We at Bluelion have all been educating ourselves and have started to talk about the BLM issues with people in our community. We’d like to make this blog post our starting point for a concerted effort to actively help combat racism in Switzerland. We are exploring a range of events to invite in-depth discussions on racism, diversity in Switzerland, and how this affects the Startup ecosystem. We invite everyone to reach out if they would like to be involved, have any suggestions, or in general would like to talk to us about how we handle our business. Are there any opportunities that you see where we could improve in creating an inclusive and welcoming community?

Many of you have already signed our 'Bluelion Community Guidelines'. We commit to posting our values more prominently in our space so that they are clear for all. The most important points we would like to highlight right now are:

We are a community. We make an effort to get to know each other. We realize that we can benefit from each other’s experience and expertise. We are a welcoming, curious, and inclusive community, and want to keep educating ourselves.

We strive to be better. We know that there’s always room for improvement. We strive to do our best each and every day.

We support boldness. We want the members of our community to be bold, because boldness is one of the key ingredients for success. We feel most comfortable around people who are okay with failure, and have the courage to implement their ideas regardless of the risks. We encourage our community to experiment, fail, and try again.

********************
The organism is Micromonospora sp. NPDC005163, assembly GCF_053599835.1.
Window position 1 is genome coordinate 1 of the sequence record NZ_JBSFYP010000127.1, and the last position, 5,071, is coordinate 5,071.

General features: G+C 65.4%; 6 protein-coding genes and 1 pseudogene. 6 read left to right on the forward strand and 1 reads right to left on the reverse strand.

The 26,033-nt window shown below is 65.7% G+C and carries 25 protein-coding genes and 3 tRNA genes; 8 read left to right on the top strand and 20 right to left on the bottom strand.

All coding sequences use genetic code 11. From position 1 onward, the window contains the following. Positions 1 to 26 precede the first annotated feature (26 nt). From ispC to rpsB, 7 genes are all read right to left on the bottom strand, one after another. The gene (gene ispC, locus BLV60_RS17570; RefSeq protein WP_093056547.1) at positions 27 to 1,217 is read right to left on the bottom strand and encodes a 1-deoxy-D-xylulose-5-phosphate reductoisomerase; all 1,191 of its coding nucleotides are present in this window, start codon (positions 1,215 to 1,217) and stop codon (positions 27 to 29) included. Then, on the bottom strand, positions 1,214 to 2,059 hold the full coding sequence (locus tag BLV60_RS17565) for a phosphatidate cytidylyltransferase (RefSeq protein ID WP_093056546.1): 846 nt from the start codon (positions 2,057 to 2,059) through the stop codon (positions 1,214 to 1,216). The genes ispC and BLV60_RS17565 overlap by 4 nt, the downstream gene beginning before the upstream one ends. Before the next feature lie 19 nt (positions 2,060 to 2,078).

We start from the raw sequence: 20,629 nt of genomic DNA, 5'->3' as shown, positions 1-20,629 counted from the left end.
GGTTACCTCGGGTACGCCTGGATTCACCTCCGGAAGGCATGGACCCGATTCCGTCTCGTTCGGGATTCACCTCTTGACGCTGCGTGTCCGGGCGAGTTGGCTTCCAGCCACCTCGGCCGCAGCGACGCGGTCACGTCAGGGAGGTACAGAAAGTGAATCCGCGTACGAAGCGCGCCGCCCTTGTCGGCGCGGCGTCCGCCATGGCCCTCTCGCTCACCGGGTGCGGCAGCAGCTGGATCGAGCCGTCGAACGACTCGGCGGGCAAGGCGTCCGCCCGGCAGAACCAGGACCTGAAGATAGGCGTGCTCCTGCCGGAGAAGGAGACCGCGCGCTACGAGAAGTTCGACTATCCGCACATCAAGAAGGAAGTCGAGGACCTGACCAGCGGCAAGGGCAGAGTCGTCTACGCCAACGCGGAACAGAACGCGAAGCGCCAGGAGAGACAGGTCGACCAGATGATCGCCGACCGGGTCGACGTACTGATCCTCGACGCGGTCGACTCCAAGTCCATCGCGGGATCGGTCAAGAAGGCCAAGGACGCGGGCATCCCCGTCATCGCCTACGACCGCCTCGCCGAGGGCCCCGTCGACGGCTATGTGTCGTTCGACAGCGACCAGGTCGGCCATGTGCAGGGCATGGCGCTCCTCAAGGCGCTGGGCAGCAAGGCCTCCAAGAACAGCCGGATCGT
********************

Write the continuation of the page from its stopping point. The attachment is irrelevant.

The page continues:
Based on these values, we see it as our duty to speak up about these issues and support our community. Further, as an innovation company, we are here to disrupt the status quo. We support startups and entrepreneurs because we believe that the way things are is not the way things could be if people had the courage to break out of the norms and forge new paths. Let us be on the front lines of fighting for a more just world.

 

** There are many resources out there to critically deconstruct our own inherent racism. We recommend reading "Why I'm No Longer Talking to White People About Race" by Reni Edoo-Lodge, and "White Fragility" by Robin DiAngelo, watching videos such as Jane Elliott's "Blue Eyes Brown Eyes" experiment, and "Understanding My Privilege" by Sue Borrego. There are many Black women who host online classes with interactive workshops and a diverse selection of readings such as Rachel Cargle, or learn from educational site The Conscious Kid (or follow them on Instagram for continuous learning while scrolling).